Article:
When choosing a pot for your plant, you are often face with a lot of choices. Clay (terracotta) is often overlooked for more decorative options, but here’s the thing …. clay pots are a classic because they really are the ideal choice for the majority of house plants and succulents.
Clay pots, commonly referred to as terracotta, are the traditional, orange-toned, unglazed pots you have seen in most floral shops and garden supply stores. Super affordable, and the cutest little friends you could hope to accompany your new plant baby.
Why is Clay our Best Buddy?
An unglazed clay pot breathes; meaning it allows air and water movement through the sides of the pot. Yes, plants and oxygen are kind of a thing. Like peanut butter and chocolate, without the allergy alert.
Why is air flow important? Air movement stimulates root growth, which results in healthier plants.
A clay pot wicks moisture out of the soil, making them a better choice, especially if you tend to overwater or for plants that prefer dry soils, like succulents.
Important follow up to this; plants in clay pots require more water than plants in plastic pots.
Glazed/decorative ceramic pots do not dry out as quickly, rarely have a drainage hole, and can restrict air exchange. This can significantly affect the health of the plant, if you are not careful with your watering.
Like glazed pots, plastic pots do not allow air exchange and hold moisture longer, however, they often come with that super important drainage hole, so you are less likely to have roots sitting in water.
Plastic pots work best for moisture-loving houseplants and for people who forget to water regularly. If you like a more decorative pot, a plastic pot could be placed inside one, which would allow you to easily watch for overwatering and pour out any excess water. This would require a little more vigilance on your part, which is why we still go back to a standard clay pot as the preferred choice.
Clumsy people (or those with cats that knock things over for fun) should be cautious of clay.
One of the main disadvantages of clay pots is that they can break easily. If you knock over or drop a clay pot, it will likely shatter.
Clay is also easy to chip if bumped or tipped over. Many plant lovers will find a chip here and there charming, but a crack down one side will defeat the point of the pot.
Clay pots tend to stain and develop salt deposits on the outside. Again, most will agree that this is a beautiful, weathered look and exactly why they love clay in the first place. However, if you want that super modern, clean style, you might have to repot into a fresh clay pot to keep that look going. If you chose to do this, understand, that no one likes change, and your plant might not be pleased with moving to a new pot on a regular basis.
Winter is Coming.
Clay pots, if kept potted, will likely crack and break over the winter if left outside. The moisture in the soil will freeze, causing expansion, which will burst the sides of the pots. If you are going to keep your clay pots outdoors, please remember to empty them of soil, and turn them upside down during the cold months.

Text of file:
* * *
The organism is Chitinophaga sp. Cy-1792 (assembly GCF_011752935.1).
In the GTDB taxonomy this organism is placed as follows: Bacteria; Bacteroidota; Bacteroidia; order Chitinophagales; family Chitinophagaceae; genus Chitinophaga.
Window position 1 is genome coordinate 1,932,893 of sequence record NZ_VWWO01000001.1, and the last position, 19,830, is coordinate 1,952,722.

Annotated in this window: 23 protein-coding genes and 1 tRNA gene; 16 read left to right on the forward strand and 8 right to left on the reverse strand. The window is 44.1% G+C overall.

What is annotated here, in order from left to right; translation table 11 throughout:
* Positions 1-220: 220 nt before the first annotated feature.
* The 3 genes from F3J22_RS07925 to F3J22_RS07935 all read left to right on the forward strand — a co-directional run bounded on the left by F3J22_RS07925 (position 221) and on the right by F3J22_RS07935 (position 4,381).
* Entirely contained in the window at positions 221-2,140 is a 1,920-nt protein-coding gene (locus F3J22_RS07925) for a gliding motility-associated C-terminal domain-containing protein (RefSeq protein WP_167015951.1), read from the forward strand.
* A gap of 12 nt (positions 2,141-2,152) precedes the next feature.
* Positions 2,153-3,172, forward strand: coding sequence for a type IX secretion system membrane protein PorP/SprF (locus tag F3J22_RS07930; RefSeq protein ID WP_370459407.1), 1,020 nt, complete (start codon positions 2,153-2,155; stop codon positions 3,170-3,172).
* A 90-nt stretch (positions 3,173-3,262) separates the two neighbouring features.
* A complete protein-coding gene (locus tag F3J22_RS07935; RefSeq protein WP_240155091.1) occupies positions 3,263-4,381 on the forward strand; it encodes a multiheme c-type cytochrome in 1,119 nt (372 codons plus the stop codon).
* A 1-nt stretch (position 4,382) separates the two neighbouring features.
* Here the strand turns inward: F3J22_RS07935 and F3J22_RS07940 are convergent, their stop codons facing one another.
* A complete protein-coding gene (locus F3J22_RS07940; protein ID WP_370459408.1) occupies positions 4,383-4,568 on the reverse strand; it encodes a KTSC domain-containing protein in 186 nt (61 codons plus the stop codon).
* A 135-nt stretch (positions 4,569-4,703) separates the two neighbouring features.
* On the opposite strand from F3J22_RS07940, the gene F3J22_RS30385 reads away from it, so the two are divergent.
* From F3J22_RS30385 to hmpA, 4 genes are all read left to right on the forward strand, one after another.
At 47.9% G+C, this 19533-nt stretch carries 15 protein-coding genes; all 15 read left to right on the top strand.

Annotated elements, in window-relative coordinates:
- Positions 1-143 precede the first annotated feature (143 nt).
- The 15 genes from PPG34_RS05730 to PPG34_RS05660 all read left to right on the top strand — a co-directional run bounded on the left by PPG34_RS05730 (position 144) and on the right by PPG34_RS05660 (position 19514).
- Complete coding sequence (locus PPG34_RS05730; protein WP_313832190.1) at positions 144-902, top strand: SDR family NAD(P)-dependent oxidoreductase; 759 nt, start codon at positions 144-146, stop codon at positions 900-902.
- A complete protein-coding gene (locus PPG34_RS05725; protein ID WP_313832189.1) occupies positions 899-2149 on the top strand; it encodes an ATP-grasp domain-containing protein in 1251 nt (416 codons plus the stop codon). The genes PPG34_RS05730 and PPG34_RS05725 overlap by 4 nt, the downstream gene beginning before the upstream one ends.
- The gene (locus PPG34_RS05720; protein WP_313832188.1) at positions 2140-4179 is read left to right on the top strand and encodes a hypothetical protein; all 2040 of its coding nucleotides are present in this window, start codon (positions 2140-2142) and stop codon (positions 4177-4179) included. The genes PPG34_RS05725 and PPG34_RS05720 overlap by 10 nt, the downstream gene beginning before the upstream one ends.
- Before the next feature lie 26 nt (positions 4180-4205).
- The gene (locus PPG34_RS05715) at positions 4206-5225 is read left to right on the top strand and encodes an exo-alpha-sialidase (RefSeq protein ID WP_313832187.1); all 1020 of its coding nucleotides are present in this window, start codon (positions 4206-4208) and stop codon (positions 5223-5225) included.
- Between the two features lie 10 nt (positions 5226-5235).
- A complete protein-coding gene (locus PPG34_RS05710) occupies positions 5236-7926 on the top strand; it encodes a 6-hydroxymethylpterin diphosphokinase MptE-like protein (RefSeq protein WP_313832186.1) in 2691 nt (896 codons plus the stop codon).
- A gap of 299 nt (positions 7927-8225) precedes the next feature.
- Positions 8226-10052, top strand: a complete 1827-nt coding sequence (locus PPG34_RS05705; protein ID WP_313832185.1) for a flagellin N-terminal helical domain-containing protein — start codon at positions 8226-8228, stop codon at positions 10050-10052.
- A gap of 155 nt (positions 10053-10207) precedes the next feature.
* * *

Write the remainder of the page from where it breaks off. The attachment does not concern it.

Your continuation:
More often than not, there should be a drainage hole in the bottom of the pot, and a coordinating saucer, with a glazed finish. Drainage is our friend. No one wants to drown their plants, and clay is like that friend that holds your hair back after a night of tequila shots and tacos. “I got you girl”. Between him, and his saucer, he will keep your roots from flooding and your furniture from being ruined by a pool of water (we really stress the importance of using the saucer, by the way).
Whether you choose clay, decorative ceramic, or plastic pots, make sure the pot has drainage holes. Waterlogged soil can lead to root rot, so if the pots are sitting on a tray to catch water, remember to dump the tray after watering. If you have a decorative clay pot, without a drainage hole, it is possible to make one. You will need a special drill bit, intended for ceramics, and a power drill on a low setting. Move slowly, with only a little pressure to get the hole started. Being patient with this is key. If you move too quickly, or apply too much power/pressure, you are more likely to crack the pot. Also, that sense of accomplishment, knowing you have done your very best for your plant, which still staying sassy and stylish, is pretty awesome.
Rocking the Pebble Myth.
Your well-intention friend, mother or internet search, will tell you that putting rocks or pebbles at the bottom of a closed pot will help with drainage. Well, no. If there is nowhere for the water to drain, there is no drainage. The water will still sit around the bottom of the rocks, and remain inside the pots. If not monitored, you will still have too much water at the bottom of the pot, which can cause the roots to rot and your plant to die. Drainage is a real thing guys. You need a hole in the pot. It is that simple.
Yes, Size Does Matter.
Choosing the correct pot size is very important.
Do not move up quickly in size. Most houseplants prefer to be root bound. What does that mean? Basically, if you can restrict the room for the root structure, the plant will put more effort in producing leaves and flowers, and less on branching out below ground. If you move up to a larger pot too quickly, you might see a reduction in the size of the plant, as it decides that creating a larger root structure is more important than producing a showy set of leaves for you to enjoy.
For the most part, you don’t want to move up more than 1” in diameter at a time. Baby steps are important in the plant world.
Well, now you know a little more about potting houseplants. Aren’t you just a little smarty-pants, plant parent?